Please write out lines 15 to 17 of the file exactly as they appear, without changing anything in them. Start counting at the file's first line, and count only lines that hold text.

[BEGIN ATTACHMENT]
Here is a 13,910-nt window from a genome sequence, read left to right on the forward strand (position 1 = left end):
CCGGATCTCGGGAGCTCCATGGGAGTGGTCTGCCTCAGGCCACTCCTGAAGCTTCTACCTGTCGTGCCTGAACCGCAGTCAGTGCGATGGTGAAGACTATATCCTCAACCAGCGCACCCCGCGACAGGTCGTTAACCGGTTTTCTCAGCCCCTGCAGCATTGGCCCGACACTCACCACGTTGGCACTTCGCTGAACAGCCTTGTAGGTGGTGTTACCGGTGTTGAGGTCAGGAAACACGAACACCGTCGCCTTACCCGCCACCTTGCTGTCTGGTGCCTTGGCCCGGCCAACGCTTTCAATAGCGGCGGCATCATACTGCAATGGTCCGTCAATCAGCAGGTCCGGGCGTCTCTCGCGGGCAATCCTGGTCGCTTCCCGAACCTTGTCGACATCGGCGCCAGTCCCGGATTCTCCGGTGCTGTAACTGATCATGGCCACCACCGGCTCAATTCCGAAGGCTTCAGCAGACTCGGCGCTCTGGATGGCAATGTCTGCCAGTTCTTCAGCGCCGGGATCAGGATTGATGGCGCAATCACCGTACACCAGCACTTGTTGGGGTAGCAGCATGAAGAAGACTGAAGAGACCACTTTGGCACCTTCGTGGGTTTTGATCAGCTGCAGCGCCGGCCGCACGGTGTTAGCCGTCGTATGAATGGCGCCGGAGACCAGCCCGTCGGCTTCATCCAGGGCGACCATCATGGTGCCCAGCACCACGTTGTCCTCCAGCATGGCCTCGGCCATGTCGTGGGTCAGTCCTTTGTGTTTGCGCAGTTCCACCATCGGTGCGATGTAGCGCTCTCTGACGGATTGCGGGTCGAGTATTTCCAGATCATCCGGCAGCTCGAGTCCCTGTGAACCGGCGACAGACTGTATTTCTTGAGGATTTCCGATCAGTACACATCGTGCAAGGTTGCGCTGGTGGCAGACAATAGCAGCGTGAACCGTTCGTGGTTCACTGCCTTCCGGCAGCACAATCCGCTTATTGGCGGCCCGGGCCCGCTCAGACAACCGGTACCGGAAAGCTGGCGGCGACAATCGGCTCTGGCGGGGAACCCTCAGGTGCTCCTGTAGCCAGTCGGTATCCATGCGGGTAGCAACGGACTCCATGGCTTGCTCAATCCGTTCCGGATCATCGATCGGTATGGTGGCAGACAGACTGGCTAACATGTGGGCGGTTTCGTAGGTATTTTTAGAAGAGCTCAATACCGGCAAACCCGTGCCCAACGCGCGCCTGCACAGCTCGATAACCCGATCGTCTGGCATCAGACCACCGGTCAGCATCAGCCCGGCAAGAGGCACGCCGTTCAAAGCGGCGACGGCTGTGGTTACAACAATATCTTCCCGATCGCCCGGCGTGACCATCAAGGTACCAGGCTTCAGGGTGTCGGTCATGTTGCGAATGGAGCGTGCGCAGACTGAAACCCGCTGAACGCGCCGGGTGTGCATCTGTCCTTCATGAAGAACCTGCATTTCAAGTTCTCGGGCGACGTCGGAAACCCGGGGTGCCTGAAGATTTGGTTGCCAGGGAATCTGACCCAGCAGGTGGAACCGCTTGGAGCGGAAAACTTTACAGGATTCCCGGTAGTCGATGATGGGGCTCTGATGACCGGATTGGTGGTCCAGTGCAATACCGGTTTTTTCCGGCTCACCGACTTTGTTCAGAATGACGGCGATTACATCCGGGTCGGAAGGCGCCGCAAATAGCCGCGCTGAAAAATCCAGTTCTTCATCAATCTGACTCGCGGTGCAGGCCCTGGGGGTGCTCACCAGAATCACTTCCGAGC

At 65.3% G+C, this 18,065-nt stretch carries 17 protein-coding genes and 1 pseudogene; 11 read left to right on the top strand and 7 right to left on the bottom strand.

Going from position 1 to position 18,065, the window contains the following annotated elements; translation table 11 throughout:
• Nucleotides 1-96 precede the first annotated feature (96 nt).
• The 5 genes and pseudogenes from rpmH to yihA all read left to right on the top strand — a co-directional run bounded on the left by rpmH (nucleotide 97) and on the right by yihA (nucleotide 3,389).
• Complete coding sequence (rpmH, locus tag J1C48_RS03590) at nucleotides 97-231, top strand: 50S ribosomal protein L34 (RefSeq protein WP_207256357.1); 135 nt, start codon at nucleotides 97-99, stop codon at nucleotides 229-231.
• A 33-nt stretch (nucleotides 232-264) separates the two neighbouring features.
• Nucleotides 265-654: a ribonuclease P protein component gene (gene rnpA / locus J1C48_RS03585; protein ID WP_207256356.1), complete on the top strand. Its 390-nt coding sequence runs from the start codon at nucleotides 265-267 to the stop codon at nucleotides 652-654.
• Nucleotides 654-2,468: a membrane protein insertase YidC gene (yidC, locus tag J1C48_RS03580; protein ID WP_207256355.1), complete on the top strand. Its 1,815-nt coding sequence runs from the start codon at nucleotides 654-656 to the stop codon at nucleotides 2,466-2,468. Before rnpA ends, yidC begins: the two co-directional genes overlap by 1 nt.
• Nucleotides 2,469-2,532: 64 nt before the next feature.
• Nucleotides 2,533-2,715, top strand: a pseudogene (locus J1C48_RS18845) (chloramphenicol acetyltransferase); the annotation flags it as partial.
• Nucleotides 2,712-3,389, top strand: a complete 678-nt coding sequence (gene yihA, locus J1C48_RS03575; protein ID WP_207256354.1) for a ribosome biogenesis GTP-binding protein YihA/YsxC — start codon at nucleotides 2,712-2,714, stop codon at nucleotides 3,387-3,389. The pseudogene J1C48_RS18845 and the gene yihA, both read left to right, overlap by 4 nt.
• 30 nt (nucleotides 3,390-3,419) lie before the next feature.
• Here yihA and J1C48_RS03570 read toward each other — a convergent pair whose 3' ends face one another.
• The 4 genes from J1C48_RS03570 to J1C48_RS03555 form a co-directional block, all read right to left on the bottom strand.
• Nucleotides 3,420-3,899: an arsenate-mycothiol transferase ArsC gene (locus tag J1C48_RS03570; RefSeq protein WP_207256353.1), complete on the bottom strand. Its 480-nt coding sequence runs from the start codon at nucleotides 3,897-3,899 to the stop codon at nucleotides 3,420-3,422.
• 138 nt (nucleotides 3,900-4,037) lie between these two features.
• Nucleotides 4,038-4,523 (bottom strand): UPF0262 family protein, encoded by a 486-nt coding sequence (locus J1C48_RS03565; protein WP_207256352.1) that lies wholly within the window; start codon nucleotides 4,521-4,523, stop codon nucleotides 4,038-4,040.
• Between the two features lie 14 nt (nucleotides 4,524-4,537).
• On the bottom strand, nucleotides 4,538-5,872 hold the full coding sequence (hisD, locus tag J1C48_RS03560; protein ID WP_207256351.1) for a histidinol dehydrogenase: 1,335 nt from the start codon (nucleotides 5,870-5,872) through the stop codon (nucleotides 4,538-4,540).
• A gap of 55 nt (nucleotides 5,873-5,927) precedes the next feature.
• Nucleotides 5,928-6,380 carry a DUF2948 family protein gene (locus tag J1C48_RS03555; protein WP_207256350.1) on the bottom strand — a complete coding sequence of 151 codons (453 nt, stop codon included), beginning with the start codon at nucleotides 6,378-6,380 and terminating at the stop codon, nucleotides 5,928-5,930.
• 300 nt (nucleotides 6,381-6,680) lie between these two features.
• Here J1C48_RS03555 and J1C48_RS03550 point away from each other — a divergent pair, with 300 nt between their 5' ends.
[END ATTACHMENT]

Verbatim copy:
• Here yihA and J1C48_RS03570 read toward each other — a convergent pair whose 3' ends face one another.
• The 4 genes from J1C48_RS03570 to J1C48_RS03555 form a co-directional block, all read right to left on the bottom strand.
• Nucleotides 3,420-3,899: an arsenate-mycothiol transferase ArsC gene (locus tag J1C48_RS03570; RefSeq protein WP_207256353.1), complete on the bottom strand. Its 480-nt coding sequence runs from the start codon at nucleotides 3,897-3,899 to the stop codon at nucleotides 3,420-3,422.